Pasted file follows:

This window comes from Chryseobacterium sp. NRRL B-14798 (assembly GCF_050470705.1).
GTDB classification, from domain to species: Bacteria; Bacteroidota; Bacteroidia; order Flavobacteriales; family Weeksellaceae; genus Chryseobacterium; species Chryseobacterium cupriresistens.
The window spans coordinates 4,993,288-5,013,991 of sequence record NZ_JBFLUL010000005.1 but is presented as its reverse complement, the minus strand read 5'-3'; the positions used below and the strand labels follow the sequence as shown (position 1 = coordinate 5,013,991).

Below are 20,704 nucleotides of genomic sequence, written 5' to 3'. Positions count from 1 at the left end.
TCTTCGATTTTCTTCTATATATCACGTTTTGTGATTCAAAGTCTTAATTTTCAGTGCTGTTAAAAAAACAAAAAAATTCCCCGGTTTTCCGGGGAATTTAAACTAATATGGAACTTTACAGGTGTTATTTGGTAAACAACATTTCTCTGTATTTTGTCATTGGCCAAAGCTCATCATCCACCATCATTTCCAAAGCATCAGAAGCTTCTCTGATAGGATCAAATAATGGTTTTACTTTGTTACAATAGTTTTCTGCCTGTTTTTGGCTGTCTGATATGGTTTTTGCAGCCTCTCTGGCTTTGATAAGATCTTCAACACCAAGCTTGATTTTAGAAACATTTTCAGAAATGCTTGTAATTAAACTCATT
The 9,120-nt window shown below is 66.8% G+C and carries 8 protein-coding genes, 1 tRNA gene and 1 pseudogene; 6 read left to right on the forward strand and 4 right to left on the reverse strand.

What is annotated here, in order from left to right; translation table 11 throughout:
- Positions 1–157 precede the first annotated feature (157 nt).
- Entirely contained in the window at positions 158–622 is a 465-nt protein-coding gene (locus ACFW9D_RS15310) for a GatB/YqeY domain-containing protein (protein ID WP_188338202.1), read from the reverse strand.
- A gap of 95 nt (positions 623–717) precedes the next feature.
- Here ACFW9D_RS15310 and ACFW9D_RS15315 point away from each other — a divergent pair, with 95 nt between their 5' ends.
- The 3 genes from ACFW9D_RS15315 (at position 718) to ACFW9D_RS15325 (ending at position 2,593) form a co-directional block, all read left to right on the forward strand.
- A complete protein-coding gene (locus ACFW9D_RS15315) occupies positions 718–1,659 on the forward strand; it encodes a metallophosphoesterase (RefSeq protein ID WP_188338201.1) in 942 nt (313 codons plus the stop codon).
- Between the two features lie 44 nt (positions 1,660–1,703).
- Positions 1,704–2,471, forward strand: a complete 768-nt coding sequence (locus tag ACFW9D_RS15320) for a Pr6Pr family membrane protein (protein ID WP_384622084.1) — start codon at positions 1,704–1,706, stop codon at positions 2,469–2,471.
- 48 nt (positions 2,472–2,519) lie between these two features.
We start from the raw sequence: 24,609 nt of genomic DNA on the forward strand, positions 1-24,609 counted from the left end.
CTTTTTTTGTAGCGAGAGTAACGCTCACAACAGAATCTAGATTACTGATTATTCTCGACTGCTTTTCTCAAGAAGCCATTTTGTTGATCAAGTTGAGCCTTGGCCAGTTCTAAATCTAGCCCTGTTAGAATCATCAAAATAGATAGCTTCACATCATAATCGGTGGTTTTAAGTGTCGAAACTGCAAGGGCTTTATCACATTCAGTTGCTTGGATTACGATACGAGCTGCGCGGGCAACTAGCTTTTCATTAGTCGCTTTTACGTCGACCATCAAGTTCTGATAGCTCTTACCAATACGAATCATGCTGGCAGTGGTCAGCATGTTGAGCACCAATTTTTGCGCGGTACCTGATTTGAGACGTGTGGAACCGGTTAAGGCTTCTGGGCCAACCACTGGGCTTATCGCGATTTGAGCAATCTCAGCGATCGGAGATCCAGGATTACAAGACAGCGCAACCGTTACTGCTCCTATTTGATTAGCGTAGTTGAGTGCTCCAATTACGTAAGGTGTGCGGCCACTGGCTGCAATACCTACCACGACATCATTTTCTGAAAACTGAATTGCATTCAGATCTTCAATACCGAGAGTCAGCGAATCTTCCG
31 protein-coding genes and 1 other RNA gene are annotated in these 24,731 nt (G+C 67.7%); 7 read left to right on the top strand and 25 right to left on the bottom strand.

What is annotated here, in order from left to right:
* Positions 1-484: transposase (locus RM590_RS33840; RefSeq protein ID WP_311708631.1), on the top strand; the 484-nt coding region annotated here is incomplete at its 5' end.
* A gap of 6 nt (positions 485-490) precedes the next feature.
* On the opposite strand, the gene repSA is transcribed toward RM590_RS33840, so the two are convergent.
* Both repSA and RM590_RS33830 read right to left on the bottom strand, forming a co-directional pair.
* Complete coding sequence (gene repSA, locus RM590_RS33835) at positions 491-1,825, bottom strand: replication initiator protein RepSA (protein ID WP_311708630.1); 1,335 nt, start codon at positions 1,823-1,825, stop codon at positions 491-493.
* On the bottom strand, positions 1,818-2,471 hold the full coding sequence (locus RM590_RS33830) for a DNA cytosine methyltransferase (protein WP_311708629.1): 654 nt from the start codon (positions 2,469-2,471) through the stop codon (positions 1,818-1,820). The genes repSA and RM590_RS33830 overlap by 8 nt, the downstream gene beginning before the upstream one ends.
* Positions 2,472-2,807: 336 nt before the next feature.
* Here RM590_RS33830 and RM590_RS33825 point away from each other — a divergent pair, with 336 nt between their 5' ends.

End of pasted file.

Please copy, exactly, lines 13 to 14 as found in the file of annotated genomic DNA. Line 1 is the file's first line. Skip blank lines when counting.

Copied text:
- A complete protein-coding gene (locus ACFW9D_RS15315) occupies positions 718–1,659 on the forward strand; it encodes a metallophosphoesterase (RefSeq protein ID WP_188338201.1) in 942 nt (313 codons plus the stop codon).
- Between the two features lie 44 nt (positions 1,660–1,703).